Computer Systems

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Unit 2: Assignment 2        29/01/2009

Unit 2 – Computer systems        

Assignment 2

Table of Contents

Task 1

Q1. Basic tasks performed by an operating system include:

  1. checking the keyboard for input, controlling the transfer of programs in and out of main memory, communicating with the user, keeping track of files and directories on backing storage
  2. controlling input and output devices, monitoring user activities, virus checking,
  3. controlling system security, optimising graphics images, maintaining directories

A1.  1

Q2. Some operating systems (such as Windows XP) enable multi-tasking.  An example of multi-tasking is:

  1. several users working on different programs on the same computer at the same time
  2. many users logging on from remote terminals at the same time
  3. a user working on spreadsheet whilst uploading files to the Internet and printing documents in background mode

A2.  3

Q3. Operating systems may have command line or menu interfaces.  Newer operating systems like  MEPIS have:

  1. menu driven interfaces
  2. command line driven interfaces
  3. no interfaces

A3.  1

Q4. Most users prefer menu driven (GUI) interfaces because:

  1. they don't need to remember complex command statements and therefore they're easier to use
  2. they like to use technical language
  3. it's faster to organise their workload

A4.  1

Q5. When purchasing software applications it is important to ensure that it:

  1. is written to run under the operating system on your machine
  2. will run under all operating systems
  3. contains its own operating system

A5.  1

Q6. One function of an operating system is to handle interrupts.  Interrupts are:

  1. a delay in processing due to operating system overload
  2. signals from hardware or software requesting attention from the operating system
  3. messages received by your PC from other computers

A6.  2

Q7. Certain applications require real time operating systems that respond to input and produce results instantly.  Examples of such applications are:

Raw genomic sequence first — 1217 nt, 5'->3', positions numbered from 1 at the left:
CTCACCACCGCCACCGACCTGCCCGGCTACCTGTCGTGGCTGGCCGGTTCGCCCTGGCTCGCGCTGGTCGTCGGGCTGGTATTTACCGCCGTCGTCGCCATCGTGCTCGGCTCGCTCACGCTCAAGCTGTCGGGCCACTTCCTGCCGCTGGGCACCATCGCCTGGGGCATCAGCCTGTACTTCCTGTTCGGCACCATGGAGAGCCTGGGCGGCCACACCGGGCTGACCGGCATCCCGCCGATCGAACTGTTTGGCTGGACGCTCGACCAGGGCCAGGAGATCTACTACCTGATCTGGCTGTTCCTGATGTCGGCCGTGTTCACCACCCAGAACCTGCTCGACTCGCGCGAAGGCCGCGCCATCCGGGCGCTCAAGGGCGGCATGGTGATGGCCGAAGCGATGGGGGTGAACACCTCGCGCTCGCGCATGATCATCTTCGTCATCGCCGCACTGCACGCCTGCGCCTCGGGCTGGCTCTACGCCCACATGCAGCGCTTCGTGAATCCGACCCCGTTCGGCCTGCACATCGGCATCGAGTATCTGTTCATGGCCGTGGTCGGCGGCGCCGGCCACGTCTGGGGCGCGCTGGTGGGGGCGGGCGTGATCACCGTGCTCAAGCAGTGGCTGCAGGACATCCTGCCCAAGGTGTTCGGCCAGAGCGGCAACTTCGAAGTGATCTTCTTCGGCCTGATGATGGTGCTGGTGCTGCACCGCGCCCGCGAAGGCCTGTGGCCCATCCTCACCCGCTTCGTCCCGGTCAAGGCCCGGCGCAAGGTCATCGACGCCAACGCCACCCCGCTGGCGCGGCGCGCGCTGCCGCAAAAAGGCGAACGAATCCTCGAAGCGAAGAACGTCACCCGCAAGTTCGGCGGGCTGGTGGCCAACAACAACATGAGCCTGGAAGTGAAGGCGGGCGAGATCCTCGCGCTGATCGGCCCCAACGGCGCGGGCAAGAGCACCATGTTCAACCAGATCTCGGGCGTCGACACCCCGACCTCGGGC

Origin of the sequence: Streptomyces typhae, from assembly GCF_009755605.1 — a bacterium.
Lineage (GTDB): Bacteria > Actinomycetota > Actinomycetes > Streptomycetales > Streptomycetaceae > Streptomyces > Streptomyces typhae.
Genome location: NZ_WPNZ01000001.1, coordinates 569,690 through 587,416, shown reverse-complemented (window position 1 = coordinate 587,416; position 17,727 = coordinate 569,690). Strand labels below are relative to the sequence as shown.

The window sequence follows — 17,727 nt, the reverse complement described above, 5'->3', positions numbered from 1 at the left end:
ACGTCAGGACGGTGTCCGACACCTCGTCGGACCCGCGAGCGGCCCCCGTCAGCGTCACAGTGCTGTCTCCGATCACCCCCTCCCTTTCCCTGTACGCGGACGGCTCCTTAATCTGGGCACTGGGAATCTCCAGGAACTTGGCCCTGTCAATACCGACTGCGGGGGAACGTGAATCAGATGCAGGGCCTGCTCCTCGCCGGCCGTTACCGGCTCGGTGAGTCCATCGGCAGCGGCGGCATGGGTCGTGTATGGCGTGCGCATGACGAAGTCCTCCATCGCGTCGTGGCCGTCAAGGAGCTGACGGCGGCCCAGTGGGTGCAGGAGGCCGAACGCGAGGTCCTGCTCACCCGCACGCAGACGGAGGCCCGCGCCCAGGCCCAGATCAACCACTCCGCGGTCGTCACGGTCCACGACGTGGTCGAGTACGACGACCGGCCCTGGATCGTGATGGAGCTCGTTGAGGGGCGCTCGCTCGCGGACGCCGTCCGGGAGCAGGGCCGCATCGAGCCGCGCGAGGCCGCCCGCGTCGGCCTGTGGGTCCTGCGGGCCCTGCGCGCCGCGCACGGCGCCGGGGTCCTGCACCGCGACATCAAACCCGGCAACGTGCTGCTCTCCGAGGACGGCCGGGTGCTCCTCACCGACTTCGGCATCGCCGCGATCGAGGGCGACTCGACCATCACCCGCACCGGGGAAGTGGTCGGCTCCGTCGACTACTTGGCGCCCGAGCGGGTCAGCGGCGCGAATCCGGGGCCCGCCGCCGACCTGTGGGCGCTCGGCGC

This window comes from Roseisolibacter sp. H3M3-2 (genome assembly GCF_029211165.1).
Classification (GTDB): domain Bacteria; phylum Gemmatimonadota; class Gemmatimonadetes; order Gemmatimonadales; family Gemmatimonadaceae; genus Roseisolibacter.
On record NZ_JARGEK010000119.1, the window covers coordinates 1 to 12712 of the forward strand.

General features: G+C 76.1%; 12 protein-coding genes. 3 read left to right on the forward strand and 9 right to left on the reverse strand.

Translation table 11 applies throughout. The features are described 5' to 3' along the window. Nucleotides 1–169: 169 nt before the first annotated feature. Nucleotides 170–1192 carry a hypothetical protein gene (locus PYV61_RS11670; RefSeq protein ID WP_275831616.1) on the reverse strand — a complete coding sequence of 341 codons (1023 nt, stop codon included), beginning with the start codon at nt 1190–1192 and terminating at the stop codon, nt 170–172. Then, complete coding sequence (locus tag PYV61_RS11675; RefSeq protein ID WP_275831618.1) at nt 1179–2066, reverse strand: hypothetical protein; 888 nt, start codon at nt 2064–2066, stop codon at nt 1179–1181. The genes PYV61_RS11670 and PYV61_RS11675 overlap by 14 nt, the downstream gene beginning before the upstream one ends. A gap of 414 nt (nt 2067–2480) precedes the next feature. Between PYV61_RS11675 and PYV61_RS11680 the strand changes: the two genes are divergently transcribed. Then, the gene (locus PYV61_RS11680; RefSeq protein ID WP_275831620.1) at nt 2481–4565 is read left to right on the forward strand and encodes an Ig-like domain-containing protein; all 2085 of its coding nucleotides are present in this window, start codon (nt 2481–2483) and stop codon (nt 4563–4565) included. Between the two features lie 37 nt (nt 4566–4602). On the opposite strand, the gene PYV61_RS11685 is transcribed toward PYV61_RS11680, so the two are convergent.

1. robotic car assembly lines and nuclear power station control systems
  2. games and point of sale systems
  3. spreadsheet and similar electronic document processing programs

A7.  1

Q8. Utility programs are usually supplied as part of an operating system package, although they are not strictly speaking part of the operating system. Common functions these utilities perform are:

  1. file renaming, deletion, copying, sending output to a printer or other output device
  2. de-fragmenting the hard drive, performing disk clean-up, web browsing
  3. advanced word processing, spreadsheet generation, virus checking

A8.  2

Q9. Graphical user interfaces (or GUIs) make it easy for users to interact with the operating system by:

  1. using a light pen system
  2. pointing at icons and clicking on them
  3. using specially programmed function keys on the keyboard

A9.  2

Q10. A multiprocessing system consists of:

  1. two or more processors each capable of performing separate instructions
  2. a single processor able to switch between multiple tasks
  3. multiple users each able to run programs concurrently

A10.  1

Q11. Processing can be carried out interactively or in batch mode.  The method used depends on the application.   Payroll, billing and other regular processing that repeats the same task on a weekly or monthly basis is best carried out:

  1. interactively
  2. in whatever way the customer thinks is best
  3. in batch mode

A11.  3

Q12. Which of the following is an example of a command line based PC operating system:

  1. Windows XP
  2. MSDOS
  3.  MEPIS

A12.  2

Q13.  An example of a Unix based operating system that can run on a PC is:

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  1. HP-UX
  2. AIX
  3.  MEPIS

A13.  3

Task 2

  1. Operating systems are designed to allow even the most inexperienced user to navigate a computer. Originally computers ran using “Command Line Interface” like DOS. In DOS the user has to know the name of every file or program they wish to run and the file path location within memory. This makes navigating through documents or opening programs slow and strenuous, for example, if a spelling mistake was made the entire file path would have to be typed again. Nowadays using modern operating system like Windows XP or ...

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